A Pukwudgie, also spelled Puk-Wudjie (another spelling, Puck-wudj-ininee, is translated by Henry Schoolcraft as "little wild man of the woods that vanishes"), is a creature found in Delaware and Wampanoag folklore, sometimes said to be 4-to-5-foot-tall (120 to 150 cm).
According to legend, Pukwudgies can appear and disappear at will, lure people to their deaths, use magic, launch poison arrows, and create fire.
Native Americans believed that Pukwudgies were once friendly to humans, but then turned against them, and are best left alone. According to lore, a person who annoyed a Pukwudgie would be subject to nasty tricks by it, or subject to being followed by the Pukwudgie, who would cause trouble for them. They are known to kidnap people, push them off cliffs, attack their victims with short knives and spears, and to use sand to blind their victims.
They are mentioned in Henry Wadsworth Longfellow's epic poem The Song of Hiawatha. After reading Schoolcraft's stories of Ojibwe folklore he featured them in the chapter "The Death of Kwasind" which begins with:
Far and wide among the nations
Spread the name and fame of Kwasind;
No man dared to strive with Kwasind,
No man could compete with Kwasind.
But the mischievous Puk-Wudjies,
They the envious Little People,
They the fairies and the pygmies,
Plotted and conspired against him.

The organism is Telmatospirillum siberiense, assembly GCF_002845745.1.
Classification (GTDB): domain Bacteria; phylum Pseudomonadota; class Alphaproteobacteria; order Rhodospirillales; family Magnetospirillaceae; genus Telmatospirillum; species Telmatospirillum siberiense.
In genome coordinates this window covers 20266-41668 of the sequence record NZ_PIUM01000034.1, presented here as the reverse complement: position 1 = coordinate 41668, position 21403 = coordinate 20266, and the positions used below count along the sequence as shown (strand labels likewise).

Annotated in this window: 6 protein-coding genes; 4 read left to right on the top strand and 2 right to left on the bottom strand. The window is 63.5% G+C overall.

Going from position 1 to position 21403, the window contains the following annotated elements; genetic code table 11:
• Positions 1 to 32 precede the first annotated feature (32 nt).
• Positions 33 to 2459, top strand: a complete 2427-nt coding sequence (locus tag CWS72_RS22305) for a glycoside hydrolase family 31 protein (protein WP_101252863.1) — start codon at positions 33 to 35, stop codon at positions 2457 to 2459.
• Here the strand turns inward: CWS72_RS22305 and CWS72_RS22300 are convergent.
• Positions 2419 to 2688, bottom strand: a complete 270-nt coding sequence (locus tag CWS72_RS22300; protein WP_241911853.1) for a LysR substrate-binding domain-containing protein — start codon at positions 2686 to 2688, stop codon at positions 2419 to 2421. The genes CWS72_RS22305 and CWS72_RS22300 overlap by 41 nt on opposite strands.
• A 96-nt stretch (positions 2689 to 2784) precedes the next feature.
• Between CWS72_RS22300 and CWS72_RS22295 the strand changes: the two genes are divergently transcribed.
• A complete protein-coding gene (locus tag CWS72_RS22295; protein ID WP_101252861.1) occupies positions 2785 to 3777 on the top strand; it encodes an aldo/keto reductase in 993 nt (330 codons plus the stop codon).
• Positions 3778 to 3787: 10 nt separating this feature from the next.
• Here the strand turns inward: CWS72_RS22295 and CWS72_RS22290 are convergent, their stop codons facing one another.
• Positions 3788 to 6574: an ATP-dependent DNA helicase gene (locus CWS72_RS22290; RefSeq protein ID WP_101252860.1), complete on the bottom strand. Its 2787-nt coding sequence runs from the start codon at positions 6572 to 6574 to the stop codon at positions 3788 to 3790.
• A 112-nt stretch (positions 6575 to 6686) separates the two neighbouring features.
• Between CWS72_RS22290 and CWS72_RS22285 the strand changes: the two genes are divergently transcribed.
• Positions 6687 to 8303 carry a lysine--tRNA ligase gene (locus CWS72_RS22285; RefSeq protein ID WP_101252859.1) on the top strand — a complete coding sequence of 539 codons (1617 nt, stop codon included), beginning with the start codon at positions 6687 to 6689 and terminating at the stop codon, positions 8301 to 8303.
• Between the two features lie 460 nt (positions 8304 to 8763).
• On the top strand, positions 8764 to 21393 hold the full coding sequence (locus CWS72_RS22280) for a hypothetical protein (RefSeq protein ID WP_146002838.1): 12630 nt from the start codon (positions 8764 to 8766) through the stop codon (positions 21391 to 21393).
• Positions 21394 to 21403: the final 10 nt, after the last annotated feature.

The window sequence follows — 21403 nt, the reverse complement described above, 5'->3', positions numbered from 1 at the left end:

Pukwudgies have been identified by J. K. Rowling as magical creatures in the Harry Potter universe. In a description of the Ilvermorny School of Witchcraft and Wizardry, Rowling describes the creatures as follows:
–– The Pukwudgie is also native to America: a short, grey-faced, large-eared creature distantly related to the European goblin. Fiercely independent, tricky and not over-fond of humankind (whether magical or mundane), it possesses its own powerful magic. Pukwudgies hunt with deadly, poisonous arrows and enjoy playing tricks on humans.
Pukwudgie is a symbol and a name of one of the houses in the Ilvermorny School of Witchcraft and Wizardry that is said to represent the heart of a wizard, and favor the healers.
- Hoffman, Charles Fenno (1850). The Poems of Charles Fenno Hoffman. D. Appleton & Co. p. 211.
- Theresa Bane (30 August 2013). Encyclopedia of Fairies in World Folklore and Mythology. McFarland. pp. 284–. ISBN 978-1-4766-1242-3.
- The Good Giants And The Bad Pukwudgies. Jean Fritz; illustrations by Tomie de Paola. Putnam, 1982
- Leslie A. Przybylek (2016). "Pukwudgie". In Fee, Christopher R.; Webb, Jeffrey (eds.). American Myths, Legends, and Tall Tales: An Encyclopedia of American Folklore. ABC-CLIO. p. 797. ISBN 978-1610695671. Retrieved 4 August 2017.
- J. K. Rowling. "Wizarding Schools - Pottermore". Pottermore. Retrieved 2018-03-06.
- Young Lee, Paula (2016-07-01). "Pottermore problems: Scholars and writers call foul on J.K. Rowling's North American magic". Salon. Retrieved 2018-10-08.